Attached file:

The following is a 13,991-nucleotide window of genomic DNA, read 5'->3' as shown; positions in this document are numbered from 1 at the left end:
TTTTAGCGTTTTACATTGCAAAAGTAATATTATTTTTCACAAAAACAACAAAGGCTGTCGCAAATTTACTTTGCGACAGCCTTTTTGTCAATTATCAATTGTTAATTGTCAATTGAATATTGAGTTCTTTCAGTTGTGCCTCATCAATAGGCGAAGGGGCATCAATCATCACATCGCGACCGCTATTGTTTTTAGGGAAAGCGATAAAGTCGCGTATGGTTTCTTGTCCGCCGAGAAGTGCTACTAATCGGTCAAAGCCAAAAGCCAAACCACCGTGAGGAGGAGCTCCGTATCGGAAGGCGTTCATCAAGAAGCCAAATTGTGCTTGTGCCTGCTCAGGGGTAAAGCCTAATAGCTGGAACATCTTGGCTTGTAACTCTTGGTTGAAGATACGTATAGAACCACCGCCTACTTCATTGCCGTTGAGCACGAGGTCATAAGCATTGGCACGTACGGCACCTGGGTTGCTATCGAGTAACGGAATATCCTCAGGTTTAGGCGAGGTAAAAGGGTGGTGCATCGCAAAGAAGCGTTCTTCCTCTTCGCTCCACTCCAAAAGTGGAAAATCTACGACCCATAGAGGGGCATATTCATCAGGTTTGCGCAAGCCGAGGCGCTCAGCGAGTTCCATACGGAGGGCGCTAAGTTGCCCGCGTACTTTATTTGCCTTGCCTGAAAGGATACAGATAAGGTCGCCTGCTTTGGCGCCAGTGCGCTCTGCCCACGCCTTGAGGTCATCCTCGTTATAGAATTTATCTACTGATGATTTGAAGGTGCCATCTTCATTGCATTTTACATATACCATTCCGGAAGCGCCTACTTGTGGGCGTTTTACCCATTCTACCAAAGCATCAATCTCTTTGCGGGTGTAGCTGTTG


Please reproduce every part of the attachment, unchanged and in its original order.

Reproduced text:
The following is a 13,991-nucleotide window of genomic DNA, read 5'->3' as shown; positions in this document are numbered from 1 at the left end:
TTTTAGCGTTTTACATTGCAAAAGTAATATTATTTTTCACAAAAACAACAAAGGCTGTCGCAAATTTACTTTGCGACAGCCTTTTTGTCAATTATCAATTGTTAATTGTCAATTGAATATTGAGTTCTTTCAGTTGTGCCTCATCAATAGGCGAAGGGGCATCAATCATCACATCGCGACCGCTATTGTTTTTAGGGAAAGCGATAAAGTCGCGTATGGTTTCTTGTCCGCCGAGAAGTGCTACTAATCGGTCAAAGCCAAAAGCCAAACCACCGTGAGGAGGAGCTCCGTATCGGAAGGCGTTCATCAAGAAGCCAAATTGTGCTTGTGCCTGCTCAGGGGTAAAGCCTAATAGCTGGAACATCTTGGCTTGTAACTCTTGGTTGAAGATACGTATAGAACCACCGCCTACTTCATTGCCGTTGAGCACGAGGTCATAAGCATTGGCACGTACGGCACCTGGGTTGCTATCGAGTAACGGAATATCCTCAGGTTTAGGCGAGGTAAAAGGGTGGTGCATCGCAAAGAAGCGTTCTTCCTCTTCGCTCCACTCCAAAAGTGGAAAATCTACGACCCATAGAGGGGCATATTCATCAGGTTTGCGCAAGCCGAGGCGCTCAGCGAGTTCCATACGGAGGGCGCTAAGTTGCCCGCGTACTTTATTTGCCTTGCCTGAAAGGATACAGATAAGGTCGCCTGCTTTGGCGCCAGTGCGCTCTGCCCACGCCTTGAGGTCATCCTCGTTATAGAATTTATCTACTGATGATTTGAAGGTGCCATCTTCATTGCATTTTACATATACCATTCCGGAAGCGCCTACTTGTGGGCGTTTTACCCATTCTACCAAAGCATCAATCTCTTTGCGGGTGTAGCTGTTG